What is stress?
Stress is not an event or situation, but rather stress is our body’s natural reaction to external events (called stressors) that we subjectively find stressful.
Generally we find events stressful if we view them as threatening to our goals and values AND if we view them as uncontrollable. Combined, this creates the experience of being overwhelmed. It is common to feel a push and pull in different directions, and to experience emotions like frustration, anxiety, and anger.
When we find an event to be stressful, our body reacts in a fight or flight response – our heart rate raises, our blood pressure increases, and all systems operate on overdrive. This physical stress response is a natural one that is present in all animals. Picture a gazelle seeing a Lion stalking it. The stress response is what allows the gazelle to quickly react and flee for its life.
For the gazelle, the stress response is temporary. It reacts to the event and either escapes with it’s life, or it doesn’t…. However, humans have brains that allow for higher order functions, such as imagination and memory. This is what allows us to do great things like write books and create new inventions, and this is also what brings about psychological stress. Thinking about events in the past, or worrying about the future stresses us out. We can experience the same physical stress response as a gazelle just by THINKING about an upcoming event that is not happening at the moment. Mind blown, right?
Can you imagine trying to explain your stresses to a gazelle? I can’t imagine they would understand why an upcoming meeting or getting stuck in traffic makes you react the same way that being chased by a Lion does!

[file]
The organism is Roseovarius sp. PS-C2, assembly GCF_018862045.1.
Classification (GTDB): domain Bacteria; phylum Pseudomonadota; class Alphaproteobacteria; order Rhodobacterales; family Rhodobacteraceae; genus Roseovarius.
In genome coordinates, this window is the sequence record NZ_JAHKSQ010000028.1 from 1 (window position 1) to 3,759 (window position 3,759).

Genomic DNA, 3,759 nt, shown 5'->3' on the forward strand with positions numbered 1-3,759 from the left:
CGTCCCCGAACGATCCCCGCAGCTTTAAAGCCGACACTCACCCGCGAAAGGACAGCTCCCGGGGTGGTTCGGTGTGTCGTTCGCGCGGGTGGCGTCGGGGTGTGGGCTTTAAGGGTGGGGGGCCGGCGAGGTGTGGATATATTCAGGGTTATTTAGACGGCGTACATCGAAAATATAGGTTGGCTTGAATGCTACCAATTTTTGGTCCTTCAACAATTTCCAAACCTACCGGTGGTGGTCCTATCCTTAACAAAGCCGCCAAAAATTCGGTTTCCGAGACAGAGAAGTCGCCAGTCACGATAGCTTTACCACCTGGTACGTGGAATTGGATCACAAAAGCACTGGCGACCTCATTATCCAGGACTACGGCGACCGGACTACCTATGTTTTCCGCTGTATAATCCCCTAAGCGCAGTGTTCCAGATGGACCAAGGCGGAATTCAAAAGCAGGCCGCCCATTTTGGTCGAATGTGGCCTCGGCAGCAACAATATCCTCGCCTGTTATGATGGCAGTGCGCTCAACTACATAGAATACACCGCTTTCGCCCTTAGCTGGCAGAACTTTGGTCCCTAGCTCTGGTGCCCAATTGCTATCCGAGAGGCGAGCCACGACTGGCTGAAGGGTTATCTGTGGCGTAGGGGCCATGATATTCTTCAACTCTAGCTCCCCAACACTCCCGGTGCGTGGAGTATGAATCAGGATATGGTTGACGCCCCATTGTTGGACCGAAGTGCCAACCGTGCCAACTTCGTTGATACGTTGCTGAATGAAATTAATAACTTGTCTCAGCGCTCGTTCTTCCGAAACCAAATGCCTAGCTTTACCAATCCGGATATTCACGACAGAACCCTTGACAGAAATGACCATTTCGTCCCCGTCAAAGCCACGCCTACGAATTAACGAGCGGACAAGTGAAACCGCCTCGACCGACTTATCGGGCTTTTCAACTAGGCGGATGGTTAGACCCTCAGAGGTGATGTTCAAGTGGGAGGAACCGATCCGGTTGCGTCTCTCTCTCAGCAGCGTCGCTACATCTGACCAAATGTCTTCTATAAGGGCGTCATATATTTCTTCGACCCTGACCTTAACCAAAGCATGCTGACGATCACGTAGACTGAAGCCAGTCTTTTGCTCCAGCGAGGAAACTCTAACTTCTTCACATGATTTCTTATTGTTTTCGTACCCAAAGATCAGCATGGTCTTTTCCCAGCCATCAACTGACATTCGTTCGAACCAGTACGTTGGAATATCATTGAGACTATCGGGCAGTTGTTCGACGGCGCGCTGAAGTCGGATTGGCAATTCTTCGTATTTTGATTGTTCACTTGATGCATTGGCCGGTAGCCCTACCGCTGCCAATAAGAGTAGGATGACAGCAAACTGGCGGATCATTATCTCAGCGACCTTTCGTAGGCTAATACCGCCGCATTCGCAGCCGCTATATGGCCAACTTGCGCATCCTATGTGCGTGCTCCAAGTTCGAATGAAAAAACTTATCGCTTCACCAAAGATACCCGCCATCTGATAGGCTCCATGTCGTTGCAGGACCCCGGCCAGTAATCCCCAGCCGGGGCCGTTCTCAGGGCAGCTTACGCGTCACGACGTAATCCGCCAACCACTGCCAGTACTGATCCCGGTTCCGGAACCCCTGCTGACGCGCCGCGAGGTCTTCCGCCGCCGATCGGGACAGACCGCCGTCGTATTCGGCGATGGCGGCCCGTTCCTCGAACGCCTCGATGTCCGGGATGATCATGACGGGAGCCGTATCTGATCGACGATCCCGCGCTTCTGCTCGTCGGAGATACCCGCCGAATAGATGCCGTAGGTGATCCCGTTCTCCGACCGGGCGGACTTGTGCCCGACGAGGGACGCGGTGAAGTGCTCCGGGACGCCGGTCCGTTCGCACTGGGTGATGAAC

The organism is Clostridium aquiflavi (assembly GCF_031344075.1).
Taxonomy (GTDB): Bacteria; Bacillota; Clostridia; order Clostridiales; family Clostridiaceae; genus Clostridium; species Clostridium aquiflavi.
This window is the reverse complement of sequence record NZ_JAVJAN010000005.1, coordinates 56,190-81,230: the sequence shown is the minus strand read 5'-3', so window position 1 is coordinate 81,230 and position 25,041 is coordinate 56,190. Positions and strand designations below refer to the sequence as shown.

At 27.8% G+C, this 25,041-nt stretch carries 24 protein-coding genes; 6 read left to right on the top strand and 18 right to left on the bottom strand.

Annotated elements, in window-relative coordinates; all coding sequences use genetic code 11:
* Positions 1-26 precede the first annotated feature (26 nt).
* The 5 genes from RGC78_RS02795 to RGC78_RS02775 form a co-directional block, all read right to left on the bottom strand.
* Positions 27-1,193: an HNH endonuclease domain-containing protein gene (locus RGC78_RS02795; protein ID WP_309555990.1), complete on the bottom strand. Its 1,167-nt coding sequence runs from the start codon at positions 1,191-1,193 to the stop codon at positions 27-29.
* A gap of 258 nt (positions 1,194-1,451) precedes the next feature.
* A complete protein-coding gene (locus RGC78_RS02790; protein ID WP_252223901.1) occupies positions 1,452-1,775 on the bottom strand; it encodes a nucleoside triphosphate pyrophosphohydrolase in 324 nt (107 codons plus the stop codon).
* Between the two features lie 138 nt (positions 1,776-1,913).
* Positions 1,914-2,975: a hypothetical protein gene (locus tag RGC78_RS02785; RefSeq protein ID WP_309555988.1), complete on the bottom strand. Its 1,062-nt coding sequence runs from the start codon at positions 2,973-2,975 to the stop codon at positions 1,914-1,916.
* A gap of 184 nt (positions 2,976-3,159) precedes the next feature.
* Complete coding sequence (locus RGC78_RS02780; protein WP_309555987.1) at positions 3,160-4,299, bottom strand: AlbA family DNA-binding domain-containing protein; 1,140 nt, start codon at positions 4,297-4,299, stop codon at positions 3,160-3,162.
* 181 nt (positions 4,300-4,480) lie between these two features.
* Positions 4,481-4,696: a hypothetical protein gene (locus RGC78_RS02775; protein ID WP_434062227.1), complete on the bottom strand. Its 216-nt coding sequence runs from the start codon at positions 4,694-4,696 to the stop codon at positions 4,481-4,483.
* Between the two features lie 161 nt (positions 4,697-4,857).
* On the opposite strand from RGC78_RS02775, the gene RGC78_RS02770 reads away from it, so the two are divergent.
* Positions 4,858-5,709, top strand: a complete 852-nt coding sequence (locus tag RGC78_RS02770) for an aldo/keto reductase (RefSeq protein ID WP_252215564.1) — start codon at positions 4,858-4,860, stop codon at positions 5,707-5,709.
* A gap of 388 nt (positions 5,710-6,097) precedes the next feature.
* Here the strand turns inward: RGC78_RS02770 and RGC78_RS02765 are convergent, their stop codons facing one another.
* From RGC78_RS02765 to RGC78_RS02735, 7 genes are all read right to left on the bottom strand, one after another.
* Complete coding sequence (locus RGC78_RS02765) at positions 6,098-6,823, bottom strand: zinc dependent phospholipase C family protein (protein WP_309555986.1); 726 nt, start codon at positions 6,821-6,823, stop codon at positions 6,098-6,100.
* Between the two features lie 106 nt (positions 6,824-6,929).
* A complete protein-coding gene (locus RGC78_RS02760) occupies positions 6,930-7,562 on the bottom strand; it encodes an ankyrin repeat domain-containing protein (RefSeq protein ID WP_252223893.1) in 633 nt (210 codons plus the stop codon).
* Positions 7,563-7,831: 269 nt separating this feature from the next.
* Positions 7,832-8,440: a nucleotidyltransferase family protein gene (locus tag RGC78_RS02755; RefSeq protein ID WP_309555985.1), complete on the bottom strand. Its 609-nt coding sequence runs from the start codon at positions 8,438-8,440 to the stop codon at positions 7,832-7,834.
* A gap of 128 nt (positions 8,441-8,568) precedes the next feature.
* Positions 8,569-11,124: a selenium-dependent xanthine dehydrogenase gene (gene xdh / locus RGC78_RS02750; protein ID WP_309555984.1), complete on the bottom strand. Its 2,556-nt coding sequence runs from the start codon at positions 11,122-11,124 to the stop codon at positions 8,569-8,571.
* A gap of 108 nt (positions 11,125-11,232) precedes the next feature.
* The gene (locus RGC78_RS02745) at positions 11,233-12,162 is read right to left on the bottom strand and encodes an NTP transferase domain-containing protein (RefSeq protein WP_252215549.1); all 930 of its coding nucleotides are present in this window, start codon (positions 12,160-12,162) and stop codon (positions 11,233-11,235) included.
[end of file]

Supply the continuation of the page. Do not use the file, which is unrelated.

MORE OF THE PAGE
Even though we often experience stress that is triggered by our imaginations, the impact it has on our lives is very real. Psychological stress is often persistent, which results in our bodies being in ‘stress mode’ for an extended period of time. This form of chronic stress is incredibly harmful to our physical health. Chronic stress can lead to an increased risk of hypertension, heart attack or stroke, digestive problems, and autoimmune disease. Not to mention, the more stress you experience, the less you feel like you. Ongoing stress increases your risk of developing depression, negatively impacts your sexual functioning, and can create significant strain on relationships.
How many times have you said to yourself, “This year will be different! I will [insert new health behavior here]!”? If you are like the majority of people, you have set a New Year’s resolution or two for yourself in the past. You might even be thinking of marching into the new year resolutely with your head held high and a plan to change your life for the better. Well, if you are like the majority of people, then it is also likely that you are setting yourself up for failure.
But wait- all hope is not lost. By learning some of the reasons we are typically destined for failure, you can go into the new year better equipped to make healthy choices and stick to them.
Don’t fall prey to the honeymoon effect